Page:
Indifference And Intolerance In A Disabling-State
Will the corrosive Rajapaksa ethos prove to be a far more abiding yoke than even Rajapaksa rule?
Will Rajapaksa politico-administrative mores become transformed into governance-traditions, and thereby survive the eventual fall of the Rajapaksa regime?
Though partisan-politicisation of state entities began well before Rajapaksa Rule, the Lankan state always had key-niches which were immune to this malaise. But, as the Siblings intensify their efforts to impose their familial-seal on the Lankan state, these hitherto impregnable citadels are succumbing, one after another, with nary a ripple.
Until last month, the Governor of the Central Bank personified this degeneration of the pillars of the Lankan state into handmaidens of Familial Rule.
Now his position of pre-eminence is being challenged, by the Public Trustee.
According to JVP parliamentarian Sunil Handunetti, “the Public Trustee’s Department has paid Rs. 144,000 to ‘Sitha Stores’ for a suit for Prime Minister D. M. Jayaratne to be worn during a visit to Vavuniya… (It) also spent Rs. 269,000 on books and clothes distributed during the tour” (Sri Lanka Mirror – 27.5.2012).
The Public Trustee is, well, the Public Trustee; the title says it all. Until the Rajapaksas unleashed their single-minded effort to annihilate the lines of demarcation between state and government and state and the Ruling Family, no political muck besmirched the Public Trustee’s Department. Now this hitherto august institution is becoming a petty-cash supplier for the rulers; “The auditor general has questioned the public trustee’s spending of Rs. 500,000 on a pandal to mark the president’s induction in office…” (ibid).
This latest development – and our collective-indifference to it – is indicative of the distance travelled by Sri Lanka since the commencement of Rajapaksa rule, less than seven years ago.
Partisan-politicisation hampers the smooth functioning of the state; it makes for unintelligent decision-making, breeds inefficiency and injustice and erodes public confidence. Democracy, the rule of law and intelligent-governance cannot survive when a state becomes an appendage of a ruling family.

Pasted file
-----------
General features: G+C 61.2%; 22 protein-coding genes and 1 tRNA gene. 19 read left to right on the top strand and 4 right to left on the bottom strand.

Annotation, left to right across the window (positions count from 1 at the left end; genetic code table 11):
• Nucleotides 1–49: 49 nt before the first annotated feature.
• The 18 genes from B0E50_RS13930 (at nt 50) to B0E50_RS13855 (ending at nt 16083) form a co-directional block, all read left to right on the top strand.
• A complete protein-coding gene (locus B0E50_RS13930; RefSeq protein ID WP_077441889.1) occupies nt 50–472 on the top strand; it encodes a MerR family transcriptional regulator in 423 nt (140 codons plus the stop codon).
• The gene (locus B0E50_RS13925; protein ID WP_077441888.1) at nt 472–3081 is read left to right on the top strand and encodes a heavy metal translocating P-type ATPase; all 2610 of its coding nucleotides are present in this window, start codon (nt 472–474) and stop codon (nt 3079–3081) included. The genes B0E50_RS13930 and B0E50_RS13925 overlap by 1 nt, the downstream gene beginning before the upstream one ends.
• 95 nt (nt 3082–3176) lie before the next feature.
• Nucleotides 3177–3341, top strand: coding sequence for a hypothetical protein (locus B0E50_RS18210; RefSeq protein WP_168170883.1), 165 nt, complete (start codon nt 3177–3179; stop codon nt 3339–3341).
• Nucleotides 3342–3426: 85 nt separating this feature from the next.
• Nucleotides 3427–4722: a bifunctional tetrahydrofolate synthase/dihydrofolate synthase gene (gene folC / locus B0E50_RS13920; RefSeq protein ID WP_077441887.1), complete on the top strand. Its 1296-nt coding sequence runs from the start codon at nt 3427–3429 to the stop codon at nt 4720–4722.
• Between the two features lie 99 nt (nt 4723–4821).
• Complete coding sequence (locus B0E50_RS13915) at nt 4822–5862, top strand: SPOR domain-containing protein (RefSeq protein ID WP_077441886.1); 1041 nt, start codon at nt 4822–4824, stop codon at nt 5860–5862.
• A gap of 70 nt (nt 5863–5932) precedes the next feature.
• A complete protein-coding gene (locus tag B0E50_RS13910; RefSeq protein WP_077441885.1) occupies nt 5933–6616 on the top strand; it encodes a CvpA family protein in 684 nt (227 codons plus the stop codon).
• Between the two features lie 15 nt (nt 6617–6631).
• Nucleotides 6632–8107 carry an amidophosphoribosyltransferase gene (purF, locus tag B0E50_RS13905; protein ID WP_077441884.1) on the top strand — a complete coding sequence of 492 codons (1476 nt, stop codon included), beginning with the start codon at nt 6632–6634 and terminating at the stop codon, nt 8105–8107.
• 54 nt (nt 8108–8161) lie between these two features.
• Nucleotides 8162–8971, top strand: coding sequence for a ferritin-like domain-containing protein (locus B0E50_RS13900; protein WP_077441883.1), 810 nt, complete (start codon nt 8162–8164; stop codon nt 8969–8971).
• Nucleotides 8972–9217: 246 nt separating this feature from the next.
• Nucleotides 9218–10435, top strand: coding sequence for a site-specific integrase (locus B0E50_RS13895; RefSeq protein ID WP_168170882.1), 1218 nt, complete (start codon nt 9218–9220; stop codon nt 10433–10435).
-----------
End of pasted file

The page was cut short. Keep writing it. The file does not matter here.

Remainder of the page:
The Sunday Observer of May 13th carried on its front page the obituary of President Rajapaksa’s maternal-aunt, who also happened to be the mother of Sri Lanka’s Ambassador to Russia, Udayanga Weeratunga.
So a Presidential first-cousin is ‘Our Man in Moscow’ while ‘Our Man in Washington’ is a son of another Presidential first-cousin. Neither gentleman is a career-diplomat or a celebrated professional. Indubitably the pre-eminent reason for their elevation is their pre-eminent family connection.
The AG’s Department, under Presidential control, is yet to enable the implementation of a 6-month-old judicial order to arrest parliamentarian Duminda Silva.
Public confidence in the independence of the judiciary took another beating when it was revealed that the man at the centre of the share-transaction scandal, the Chairman of the NSB, is the spouse of the Chief Justice. Traditionally chairmen of state-owned banks are political appointees. The spouse of a Chief Justice being offered such a political-position, accepting it and having to leave it under a cloud must be a Sri Lankan First.
The regime is reportedly planning to seek a new IMF loan, for US$500 million. Several rounds of price-hikes can be expected in consequence. This same Rajapaksa government packed off the IMF some years ago, boasting that Mahinda Chinthana had made Sri Lanka immune to the global financial storm. When a foreign exchange crisis became imminent in 2009, the Central Bank, under its unique Governor, Ajith Nivard Cabraal, launched a ‘Patriotic Bond’ targeting the Sinhala Diaspora. The inimitable Bandula Gunawardana toured England promoting the bond which aimed to raise US$600m. That harebrained scheme, failed, predictably, compelling the regime to return to the IMF as a supplicant.